The legendary U-boat ace Otto Kretschmer was branded ‘the wolf of the Atlantic’, and for good reason. In his dramatic wartime career he sank ship after ship, sowing terror among Allied convoys and dismay in those charged with their protection.
Kretschmer was a daring officer who favoured bringing his U-boat into the heart of the convoy and destroying it from within.
He earned himself a tremendous reputation before his capture in March 1941, and The Golden Horseshoe makes it clear why.
Terence Robertson’s biography of the U-boat ace draws upon first-hand experience of conditions and the deadly game as the hunter sought to outfox the hunted.
He paints a masterly portrait of life at sea and weaves in the fascinating story of Kretschmer and the exploits of his U-Boats.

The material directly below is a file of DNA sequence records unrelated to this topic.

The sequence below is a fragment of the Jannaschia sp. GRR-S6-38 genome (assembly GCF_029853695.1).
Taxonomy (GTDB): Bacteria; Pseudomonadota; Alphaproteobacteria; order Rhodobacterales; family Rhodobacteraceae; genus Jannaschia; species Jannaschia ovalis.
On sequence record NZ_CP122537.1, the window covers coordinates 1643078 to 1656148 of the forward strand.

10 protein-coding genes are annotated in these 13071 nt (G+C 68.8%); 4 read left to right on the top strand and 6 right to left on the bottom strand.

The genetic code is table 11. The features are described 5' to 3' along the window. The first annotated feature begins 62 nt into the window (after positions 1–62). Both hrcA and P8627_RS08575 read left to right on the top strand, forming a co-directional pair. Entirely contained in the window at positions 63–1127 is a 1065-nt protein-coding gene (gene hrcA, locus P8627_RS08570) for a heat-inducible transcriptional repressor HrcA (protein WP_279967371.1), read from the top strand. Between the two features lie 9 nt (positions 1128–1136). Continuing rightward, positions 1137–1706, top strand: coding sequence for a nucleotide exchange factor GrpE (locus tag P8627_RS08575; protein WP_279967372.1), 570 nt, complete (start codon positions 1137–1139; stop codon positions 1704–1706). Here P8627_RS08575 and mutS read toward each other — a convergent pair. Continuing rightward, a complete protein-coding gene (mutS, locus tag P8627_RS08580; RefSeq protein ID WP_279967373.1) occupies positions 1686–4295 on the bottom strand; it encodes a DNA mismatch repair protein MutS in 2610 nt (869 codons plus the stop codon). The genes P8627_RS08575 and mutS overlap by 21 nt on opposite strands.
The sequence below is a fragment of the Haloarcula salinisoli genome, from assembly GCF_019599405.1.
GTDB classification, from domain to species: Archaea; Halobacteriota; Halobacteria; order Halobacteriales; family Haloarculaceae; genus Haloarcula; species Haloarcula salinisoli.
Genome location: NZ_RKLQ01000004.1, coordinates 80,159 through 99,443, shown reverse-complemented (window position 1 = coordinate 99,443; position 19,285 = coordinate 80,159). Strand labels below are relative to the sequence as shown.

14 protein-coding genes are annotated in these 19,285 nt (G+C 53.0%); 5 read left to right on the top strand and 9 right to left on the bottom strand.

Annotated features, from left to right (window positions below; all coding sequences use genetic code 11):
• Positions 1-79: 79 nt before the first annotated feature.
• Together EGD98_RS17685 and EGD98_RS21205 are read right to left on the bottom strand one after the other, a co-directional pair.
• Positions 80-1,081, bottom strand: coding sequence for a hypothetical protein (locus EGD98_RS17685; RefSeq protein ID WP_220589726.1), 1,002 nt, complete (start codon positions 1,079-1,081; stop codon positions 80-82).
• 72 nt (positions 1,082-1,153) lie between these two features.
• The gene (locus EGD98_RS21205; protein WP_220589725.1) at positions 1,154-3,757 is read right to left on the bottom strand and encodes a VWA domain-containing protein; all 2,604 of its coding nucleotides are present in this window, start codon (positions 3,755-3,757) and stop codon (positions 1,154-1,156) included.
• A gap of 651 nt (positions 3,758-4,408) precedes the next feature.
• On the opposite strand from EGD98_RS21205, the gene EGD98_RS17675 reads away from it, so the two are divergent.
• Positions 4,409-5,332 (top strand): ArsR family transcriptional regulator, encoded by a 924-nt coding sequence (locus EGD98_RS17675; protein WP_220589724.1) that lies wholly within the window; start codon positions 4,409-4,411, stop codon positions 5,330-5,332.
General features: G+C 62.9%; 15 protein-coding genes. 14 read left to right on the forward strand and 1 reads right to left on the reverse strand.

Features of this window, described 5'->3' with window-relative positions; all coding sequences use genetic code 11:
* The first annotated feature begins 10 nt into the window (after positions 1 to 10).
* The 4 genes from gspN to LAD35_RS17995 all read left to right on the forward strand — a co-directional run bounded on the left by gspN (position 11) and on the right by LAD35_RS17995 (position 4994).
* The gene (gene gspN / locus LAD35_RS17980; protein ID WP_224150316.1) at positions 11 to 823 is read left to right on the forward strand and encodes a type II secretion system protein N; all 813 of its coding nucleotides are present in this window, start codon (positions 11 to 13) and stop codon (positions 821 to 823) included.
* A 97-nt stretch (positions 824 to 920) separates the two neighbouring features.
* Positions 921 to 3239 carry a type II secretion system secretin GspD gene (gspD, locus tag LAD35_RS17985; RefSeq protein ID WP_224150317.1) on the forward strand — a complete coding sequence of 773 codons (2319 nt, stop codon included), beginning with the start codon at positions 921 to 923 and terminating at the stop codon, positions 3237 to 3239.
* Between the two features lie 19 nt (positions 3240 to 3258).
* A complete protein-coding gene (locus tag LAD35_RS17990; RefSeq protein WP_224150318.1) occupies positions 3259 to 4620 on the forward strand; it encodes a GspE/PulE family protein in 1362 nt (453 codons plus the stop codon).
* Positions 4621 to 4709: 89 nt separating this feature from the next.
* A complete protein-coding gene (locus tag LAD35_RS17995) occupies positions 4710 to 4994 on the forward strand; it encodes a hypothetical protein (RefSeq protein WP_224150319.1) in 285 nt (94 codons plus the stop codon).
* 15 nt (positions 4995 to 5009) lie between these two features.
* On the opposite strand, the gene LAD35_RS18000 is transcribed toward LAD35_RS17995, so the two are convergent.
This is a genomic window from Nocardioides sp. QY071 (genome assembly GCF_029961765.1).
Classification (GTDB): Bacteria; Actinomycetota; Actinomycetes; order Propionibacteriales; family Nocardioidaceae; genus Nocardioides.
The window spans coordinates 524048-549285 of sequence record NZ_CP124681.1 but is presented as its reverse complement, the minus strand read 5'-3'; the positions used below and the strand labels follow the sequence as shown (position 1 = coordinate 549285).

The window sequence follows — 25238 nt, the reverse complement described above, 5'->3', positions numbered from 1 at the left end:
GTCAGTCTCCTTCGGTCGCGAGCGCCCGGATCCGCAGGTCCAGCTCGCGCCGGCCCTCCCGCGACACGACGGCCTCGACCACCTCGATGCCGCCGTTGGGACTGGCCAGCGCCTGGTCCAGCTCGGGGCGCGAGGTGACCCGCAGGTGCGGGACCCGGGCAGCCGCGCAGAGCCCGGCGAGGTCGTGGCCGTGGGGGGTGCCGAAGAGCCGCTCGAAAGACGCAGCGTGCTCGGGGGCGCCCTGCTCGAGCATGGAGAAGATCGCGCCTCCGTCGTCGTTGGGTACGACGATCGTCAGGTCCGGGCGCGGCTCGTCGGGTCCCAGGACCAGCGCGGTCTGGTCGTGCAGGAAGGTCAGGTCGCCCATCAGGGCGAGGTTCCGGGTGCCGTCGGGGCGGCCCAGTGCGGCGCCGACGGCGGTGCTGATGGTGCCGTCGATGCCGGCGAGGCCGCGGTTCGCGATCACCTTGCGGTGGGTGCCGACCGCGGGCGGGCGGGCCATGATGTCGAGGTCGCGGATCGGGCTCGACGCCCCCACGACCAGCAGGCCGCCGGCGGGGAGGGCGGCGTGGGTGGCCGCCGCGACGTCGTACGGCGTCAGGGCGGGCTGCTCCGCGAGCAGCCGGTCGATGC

Kretschmer was eventually captured and interviewed by Captain McIntyre of HMS Walker, an episode which is also recounted in this book.
Otto Kretschmer became a prisoner of war in March 1941 and spent most of the rest of the war in Bowmanville camp, Canada, before his release in 1947.
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